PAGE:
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Fear and Loathing in Moscow

Russian opposition activist and journalist Yevgenia Albats
Russian opposition activist and journalist Yevgenia Albats. Photo by Sasha Mordovets
Julia Ioffe
September 13, 2022

Evgenia Markovna Albats, who is always addressed by her stately patronymic, is the doyenne of independent Russian journalism. At 64, she has the stripes to prove it. Back in the 1980s, she was one of the first Soviet journalists to actually report on the K.G.B. (Her story about tracking down the former N.K.V.D. interrogator who sent a legendary Soviet scientist to his death in the Gulag absolutely floored me.) She has also written vividly about being a woman in the late Soviet era, and what it was like to give birth in a perestroika-era hospital plagued by shortages of everything from clean needles to running water.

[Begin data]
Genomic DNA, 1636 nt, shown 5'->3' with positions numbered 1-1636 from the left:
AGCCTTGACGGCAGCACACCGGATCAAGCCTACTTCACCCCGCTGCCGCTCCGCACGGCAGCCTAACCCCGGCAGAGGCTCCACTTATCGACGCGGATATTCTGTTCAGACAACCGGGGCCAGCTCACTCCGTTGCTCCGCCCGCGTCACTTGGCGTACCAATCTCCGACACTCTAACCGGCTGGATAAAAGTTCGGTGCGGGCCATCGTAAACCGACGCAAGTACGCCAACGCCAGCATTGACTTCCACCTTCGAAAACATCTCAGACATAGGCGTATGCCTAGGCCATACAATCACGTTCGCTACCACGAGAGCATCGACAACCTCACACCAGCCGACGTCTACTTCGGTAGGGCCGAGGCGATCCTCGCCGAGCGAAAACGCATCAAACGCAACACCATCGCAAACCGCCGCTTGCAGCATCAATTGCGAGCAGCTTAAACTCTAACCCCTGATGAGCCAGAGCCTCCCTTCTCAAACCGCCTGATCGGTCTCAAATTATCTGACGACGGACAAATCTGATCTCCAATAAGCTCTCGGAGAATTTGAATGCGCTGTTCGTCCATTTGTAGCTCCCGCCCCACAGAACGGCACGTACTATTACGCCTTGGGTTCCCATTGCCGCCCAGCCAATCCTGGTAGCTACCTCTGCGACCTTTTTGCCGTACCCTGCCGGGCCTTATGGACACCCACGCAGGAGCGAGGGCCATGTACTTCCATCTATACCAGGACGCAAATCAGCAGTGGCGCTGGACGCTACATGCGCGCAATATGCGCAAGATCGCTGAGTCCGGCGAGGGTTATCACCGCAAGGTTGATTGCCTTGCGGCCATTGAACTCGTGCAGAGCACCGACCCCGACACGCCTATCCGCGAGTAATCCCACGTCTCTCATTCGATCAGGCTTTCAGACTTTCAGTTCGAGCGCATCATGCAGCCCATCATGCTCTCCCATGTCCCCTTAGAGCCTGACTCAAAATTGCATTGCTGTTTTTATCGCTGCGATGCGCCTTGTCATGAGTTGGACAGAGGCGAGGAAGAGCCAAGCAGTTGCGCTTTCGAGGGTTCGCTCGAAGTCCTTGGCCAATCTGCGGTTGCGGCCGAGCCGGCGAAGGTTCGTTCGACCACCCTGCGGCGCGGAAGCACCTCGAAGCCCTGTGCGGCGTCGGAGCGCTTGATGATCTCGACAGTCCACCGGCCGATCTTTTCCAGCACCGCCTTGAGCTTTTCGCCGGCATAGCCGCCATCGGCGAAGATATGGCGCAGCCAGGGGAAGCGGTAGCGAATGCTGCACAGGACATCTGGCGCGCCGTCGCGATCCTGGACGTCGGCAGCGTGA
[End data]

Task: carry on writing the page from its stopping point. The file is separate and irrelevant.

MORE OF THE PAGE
In the years since, she has covered the wars in Chechnya, gotten a Ph.D. in political science from Harvard, and founded and run an independent Russian news magazine called The New Times (since shuttered by the authorities) that was an absolutely crucial outlet for investigative reporting on the corruption of Vladimir Putin’s regime.